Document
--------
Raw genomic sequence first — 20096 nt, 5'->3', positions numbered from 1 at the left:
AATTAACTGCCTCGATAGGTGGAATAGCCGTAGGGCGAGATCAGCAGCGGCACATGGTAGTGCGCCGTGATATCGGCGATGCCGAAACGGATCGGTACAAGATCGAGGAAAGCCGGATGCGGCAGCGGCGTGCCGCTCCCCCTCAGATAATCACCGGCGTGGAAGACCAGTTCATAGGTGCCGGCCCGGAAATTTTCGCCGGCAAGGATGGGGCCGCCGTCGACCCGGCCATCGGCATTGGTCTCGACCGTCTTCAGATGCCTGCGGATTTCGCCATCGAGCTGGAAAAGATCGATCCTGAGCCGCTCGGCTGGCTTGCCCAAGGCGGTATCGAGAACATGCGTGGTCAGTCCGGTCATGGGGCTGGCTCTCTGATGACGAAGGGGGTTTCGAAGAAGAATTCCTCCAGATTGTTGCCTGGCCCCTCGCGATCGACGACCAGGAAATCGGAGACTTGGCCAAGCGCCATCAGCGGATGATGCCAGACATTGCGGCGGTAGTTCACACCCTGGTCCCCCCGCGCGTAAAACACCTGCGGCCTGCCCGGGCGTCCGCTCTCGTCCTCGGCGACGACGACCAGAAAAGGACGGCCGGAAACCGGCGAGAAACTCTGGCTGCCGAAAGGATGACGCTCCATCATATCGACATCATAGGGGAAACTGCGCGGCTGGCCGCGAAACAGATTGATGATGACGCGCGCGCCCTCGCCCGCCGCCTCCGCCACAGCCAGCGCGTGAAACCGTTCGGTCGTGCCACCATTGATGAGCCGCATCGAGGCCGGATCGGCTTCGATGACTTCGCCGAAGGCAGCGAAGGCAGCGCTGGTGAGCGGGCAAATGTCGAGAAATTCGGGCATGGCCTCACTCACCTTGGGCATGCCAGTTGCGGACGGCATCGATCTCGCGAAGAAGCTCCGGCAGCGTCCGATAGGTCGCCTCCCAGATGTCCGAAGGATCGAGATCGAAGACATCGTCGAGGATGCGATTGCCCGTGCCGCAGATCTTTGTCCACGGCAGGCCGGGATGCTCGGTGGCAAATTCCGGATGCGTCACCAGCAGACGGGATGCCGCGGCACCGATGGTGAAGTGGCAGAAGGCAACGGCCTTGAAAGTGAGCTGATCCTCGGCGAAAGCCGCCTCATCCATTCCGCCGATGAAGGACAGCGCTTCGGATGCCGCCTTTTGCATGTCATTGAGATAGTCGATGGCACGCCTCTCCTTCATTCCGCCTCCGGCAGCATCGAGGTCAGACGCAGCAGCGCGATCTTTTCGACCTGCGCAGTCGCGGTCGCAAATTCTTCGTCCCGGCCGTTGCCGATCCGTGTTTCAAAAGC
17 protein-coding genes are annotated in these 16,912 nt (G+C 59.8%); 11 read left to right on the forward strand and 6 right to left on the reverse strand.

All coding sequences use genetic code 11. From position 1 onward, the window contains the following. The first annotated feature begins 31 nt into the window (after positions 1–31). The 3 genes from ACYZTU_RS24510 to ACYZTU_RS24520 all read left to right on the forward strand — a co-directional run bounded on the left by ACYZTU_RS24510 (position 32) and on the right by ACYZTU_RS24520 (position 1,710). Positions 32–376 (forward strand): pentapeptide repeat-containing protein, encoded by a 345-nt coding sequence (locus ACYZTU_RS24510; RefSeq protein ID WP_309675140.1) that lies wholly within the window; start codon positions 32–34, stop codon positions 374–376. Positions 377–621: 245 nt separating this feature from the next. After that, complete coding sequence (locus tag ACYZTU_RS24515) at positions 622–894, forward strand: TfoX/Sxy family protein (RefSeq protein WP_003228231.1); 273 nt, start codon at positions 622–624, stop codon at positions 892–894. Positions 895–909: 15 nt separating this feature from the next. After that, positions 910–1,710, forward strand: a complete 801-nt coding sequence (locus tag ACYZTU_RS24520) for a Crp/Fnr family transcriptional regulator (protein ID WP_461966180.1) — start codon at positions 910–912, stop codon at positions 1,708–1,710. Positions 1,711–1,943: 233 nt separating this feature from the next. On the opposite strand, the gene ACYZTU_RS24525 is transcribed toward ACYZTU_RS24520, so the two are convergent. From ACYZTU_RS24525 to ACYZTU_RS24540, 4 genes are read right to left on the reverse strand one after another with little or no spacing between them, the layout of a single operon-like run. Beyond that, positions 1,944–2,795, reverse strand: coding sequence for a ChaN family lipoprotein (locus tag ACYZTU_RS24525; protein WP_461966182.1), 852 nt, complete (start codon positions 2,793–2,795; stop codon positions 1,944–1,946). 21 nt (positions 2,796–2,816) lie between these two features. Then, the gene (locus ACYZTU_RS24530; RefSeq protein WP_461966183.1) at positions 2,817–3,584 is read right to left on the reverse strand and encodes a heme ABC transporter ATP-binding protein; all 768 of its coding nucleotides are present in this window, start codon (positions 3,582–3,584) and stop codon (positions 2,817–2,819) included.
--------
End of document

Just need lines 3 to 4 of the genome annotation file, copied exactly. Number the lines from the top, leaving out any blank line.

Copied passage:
17 protein-coding genes are annotated in these 16,912 nt (G+C 59.8%); 11 read left to right on the forward strand and 6 right to left on the reverse strand.

All coding sequences use genetic code 11. From position 1 onward, the window contains the following. The first annotated feature begins 31 nt into the window (after positions 1–31). The 3 genes from ACYZTU_RS24510 to ACYZTU_RS24520 all read left to right on the forward strand — a co-directional run bounded on the left by ACYZTU_RS24510 (position 32) and on the right by ACYZTU_RS24520 (position 1,710). Positions 32–376 (forward strand): pentapeptide repeat-containing protein, encoded by a 345-nt coding sequence (locus ACYZTU_RS24510; RefSeq protein ID WP_309675140.1) that lies wholly within the window; start codon positions 32–34, stop codon positions 374–376. Positions 377–621: 245 nt separating this feature from the next. After that, complete coding sequence (locus tag ACYZTU_RS24515) at positions 622–894, forward strand: TfoX/Sxy family protein (RefSeq protein WP_003228231.1); 273 nt, start codon at positions 622–624, stop codon at positions 892–894. Positions 895–909: 15 nt separating this feature from the next. After that, positions 910–1,710, forward strand: a complete 801-nt coding sequence (locus tag ACYZTU_RS24520) for a Crp/Fnr family transcriptional regulator (protein ID WP_461966180.1) — start codon at positions 910–912, stop codon at positions 1,708–1,710. Positions 1,711–1,943: 233 nt separating this feature from the next. On the opposite strand, the gene ACYZTU_RS24525 is transcribed toward ACYZTU_RS24520, so the two are convergent. From ACYZTU_RS24525 to ACYZTU_RS24540, 4 genes are read right to left on the reverse strand one after another with little or no spacing between them, the layout of a single operon-like run. Beyond that, positions 1,944–2,795, reverse strand: coding sequence for a ChaN family lipoprotein (locus tag ACYZTU_RS24525; protein WP_461966182.1), 852 nt, complete (start codon positions 2,793–2,795; stop codon positions 1,944–1,946). 21 nt (positions 2,796–2,816) lie between these two features. Then, the gene (locus ACYZTU_RS24530; RefSeq protein WP_461966183.1) at positions 2,817–3,584 is read right to left on the reverse strand and encodes a heme ABC transporter ATP-binding protein; all 768 of its coding nucleotides are present in this window, start codon (positions 3,582–3,584) and stop codon (positions 2,817–2,819) included.